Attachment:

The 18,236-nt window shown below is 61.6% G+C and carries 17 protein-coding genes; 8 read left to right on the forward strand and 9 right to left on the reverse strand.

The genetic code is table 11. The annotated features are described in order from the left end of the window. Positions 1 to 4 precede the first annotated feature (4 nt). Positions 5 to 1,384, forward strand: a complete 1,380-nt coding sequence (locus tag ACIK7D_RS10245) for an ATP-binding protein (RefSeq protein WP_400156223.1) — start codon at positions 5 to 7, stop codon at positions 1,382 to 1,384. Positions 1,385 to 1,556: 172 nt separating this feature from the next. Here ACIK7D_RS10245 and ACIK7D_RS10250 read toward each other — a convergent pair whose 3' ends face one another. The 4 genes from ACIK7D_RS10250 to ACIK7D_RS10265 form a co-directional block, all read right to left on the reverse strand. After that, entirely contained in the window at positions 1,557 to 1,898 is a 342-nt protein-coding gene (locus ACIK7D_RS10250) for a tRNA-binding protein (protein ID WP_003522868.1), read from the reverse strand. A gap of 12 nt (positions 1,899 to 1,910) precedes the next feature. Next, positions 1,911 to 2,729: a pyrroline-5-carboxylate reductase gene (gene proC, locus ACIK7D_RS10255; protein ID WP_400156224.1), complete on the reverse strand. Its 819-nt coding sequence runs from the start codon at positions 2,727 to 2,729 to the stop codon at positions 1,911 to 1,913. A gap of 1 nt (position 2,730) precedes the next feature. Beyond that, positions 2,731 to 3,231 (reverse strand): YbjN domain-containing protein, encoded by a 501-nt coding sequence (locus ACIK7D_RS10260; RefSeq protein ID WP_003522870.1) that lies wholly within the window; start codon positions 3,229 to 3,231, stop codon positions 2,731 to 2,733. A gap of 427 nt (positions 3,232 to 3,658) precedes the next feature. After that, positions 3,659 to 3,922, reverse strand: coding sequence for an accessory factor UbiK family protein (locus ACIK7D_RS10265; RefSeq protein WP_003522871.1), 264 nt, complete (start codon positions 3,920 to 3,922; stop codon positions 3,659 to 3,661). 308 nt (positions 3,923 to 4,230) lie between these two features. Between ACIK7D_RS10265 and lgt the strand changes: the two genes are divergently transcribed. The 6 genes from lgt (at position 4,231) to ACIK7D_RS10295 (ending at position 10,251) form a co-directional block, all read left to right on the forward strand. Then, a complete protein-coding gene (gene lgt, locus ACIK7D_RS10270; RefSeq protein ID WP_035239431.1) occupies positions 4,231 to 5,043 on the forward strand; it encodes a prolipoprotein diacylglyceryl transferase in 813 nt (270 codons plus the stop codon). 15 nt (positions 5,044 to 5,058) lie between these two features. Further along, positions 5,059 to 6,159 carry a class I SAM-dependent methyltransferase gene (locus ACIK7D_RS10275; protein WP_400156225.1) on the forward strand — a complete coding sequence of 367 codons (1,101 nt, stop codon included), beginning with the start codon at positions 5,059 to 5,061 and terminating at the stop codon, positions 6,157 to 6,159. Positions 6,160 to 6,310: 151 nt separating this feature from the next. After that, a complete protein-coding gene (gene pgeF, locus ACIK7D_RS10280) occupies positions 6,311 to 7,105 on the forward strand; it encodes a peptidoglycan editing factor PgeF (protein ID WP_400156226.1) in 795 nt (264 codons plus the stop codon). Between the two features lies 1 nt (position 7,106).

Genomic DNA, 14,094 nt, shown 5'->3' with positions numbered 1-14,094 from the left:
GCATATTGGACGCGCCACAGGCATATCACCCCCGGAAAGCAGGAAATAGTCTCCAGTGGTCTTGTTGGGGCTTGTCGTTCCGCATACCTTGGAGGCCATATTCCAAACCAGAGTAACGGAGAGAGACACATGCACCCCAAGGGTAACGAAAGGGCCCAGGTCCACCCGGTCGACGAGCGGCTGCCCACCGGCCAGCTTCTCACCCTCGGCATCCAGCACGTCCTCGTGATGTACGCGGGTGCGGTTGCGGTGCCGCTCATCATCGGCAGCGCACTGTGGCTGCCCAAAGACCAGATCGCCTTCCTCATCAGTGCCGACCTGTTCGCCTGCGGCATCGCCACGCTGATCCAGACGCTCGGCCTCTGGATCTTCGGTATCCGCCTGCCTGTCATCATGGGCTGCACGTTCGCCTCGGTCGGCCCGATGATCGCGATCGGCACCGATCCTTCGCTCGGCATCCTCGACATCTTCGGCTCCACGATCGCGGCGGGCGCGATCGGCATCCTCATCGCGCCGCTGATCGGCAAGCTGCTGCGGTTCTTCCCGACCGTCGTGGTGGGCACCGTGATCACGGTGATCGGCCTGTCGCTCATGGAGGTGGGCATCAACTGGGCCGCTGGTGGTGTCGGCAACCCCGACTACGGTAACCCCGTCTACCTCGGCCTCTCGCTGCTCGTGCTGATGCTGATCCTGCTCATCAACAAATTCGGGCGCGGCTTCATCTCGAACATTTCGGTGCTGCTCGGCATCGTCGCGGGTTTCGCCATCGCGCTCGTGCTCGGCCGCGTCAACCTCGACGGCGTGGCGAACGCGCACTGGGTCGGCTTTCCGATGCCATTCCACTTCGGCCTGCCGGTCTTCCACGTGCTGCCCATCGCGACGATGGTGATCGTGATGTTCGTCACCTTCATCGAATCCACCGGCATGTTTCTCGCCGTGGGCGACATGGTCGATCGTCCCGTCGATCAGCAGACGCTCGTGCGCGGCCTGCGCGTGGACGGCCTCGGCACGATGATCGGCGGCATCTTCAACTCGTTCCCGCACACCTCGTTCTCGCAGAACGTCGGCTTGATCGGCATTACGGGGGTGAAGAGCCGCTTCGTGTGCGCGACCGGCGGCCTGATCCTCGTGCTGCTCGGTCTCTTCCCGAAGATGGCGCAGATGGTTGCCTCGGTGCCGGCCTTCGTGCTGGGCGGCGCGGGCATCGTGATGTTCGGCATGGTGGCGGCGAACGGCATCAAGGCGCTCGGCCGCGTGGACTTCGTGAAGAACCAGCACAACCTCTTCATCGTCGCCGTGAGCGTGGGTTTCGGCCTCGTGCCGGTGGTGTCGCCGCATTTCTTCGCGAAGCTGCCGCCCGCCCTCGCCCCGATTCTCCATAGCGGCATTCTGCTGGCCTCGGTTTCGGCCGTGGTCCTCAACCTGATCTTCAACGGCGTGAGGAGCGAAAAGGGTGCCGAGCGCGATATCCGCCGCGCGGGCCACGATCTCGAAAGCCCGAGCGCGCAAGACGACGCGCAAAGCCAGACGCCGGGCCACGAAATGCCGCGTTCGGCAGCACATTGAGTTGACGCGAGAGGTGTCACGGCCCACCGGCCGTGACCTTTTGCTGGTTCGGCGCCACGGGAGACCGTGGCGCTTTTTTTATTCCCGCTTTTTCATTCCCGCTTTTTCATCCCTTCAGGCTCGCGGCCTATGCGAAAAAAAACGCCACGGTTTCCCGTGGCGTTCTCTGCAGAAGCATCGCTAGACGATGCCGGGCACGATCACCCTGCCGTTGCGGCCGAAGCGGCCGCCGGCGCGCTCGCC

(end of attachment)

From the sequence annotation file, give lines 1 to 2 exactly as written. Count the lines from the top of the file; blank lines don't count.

The 18,236-nt window shown below is 61.6% G+C and carries 17 protein-coding genes; 8 read left to right on the forward strand and 9 right to left on the reverse strand.

The genetic code is table 11. The annotated features are described in order from the left end of the window. Positions 1 to 4 precede the first annotated feature (4 nt). Positions 5 to 1,384, forward strand: a complete 1,380-nt coding sequence (locus tag ACIK7D_RS10245) for an ATP-binding protein (RefSeq protein WP_400156223.1) — start codon at positions 5 to 7, stop codon at positions 1,382 to 1,384. Positions 1,385 to 1,556: 172 nt separating this feature from the next. Here ACIK7D_RS10245 and ACIK7D_RS10250 read toward each other — a convergent pair whose 3' ends face one another. The 4 genes from ACIK7D_RS10250 to ACIK7D_RS10265 form a co-directional block, all read right to left on the reverse strand. After that, entirely contained in the window at positions 1,557 to 1,898 is a 342-nt protein-coding gene (locus ACIK7D_RS10250) for a tRNA-binding protein (protein ID WP_003522868.1), read from the reverse strand. A gap of 12 nt (positions 1,899 to 1,910) precedes the next feature. Next, positions 1,911 to 2,729: a pyrroline-5-carboxylate reductase gene (gene proC, locus ACIK7D_RS10255; protein ID WP_400156224.1), complete on the reverse strand. Its 819-nt coding sequence runs from the start codon at positions 2,727 to 2,729 to the stop codon at positions 1,911 to 1,913. A gap of 1 nt (position 2,730) precedes the next feature. Beyond that, positions 2,731 to 3,231 (reverse strand): YbjN domain-containing protein, encoded by a 501-nt coding sequence (locus ACIK7D_RS10260; RefSeq protein ID WP_003522870.1) that lies wholly within the window; start codon positions 3,229 to 3,231, stop codon positions 2,731 to 2,733. A gap of 427 nt (positions 3,232 to 3,658) precedes the next feature. After that, positions 3,659 to 3,922, reverse strand: coding sequence for an accessory factor UbiK family protein (locus ACIK7D_RS10265; RefSeq protein WP_003522871.1), 264 nt, complete (start codon positions 3,920 to 3,922; stop codon positions 3,659 to 3,661). 308 nt (positions 3,923 to 4,230) lie between these two features. Between ACIK7D_RS10265 and lgt the strand changes: the two genes are divergently transcribed. The 6 genes from lgt (at position 4,231) to ACIK7D_RS10295 (ending at position 10,251) form a co-directional block, all read left to right on the forward strand. Then, a complete protein-coding gene (gene lgt, locus ACIK7D_RS10270; RefSeq protein ID WP_035239431.1) occupies positions 4,231 to 5,043 on the forward strand; it encodes a prolipoprotein diacylglyceryl transferase in 813 nt (270 codons plus the stop codon). 15 nt (positions 5,044 to 5,058) lie between these two features. Further along, positions 5,059 to 6,159 carry a class I SAM-dependent methyltransferase gene (locus ACIK7D_RS10275; protein WP_400156225.1) on the forward strand — a complete coding sequence of 367 codons (1,101 nt, stop codon included), beginning with the start codon at positions 5,059 to 5,061 and terminating at the stop codon, positions 6,157 to 6,159. Positions 6,160 to 6,310: 151 nt separating this feature from the next. After that, a complete protein-coding gene (gene pgeF, locus ACIK7D_RS10280) occupies positions 6,311 to 7,105 on the forward strand; it encodes a peptidoglycan editing factor PgeF (protein ID WP_400156226.1) in 795 nt (264 codons plus the stop codon). Between the two features lies 1 nt (position 7,106).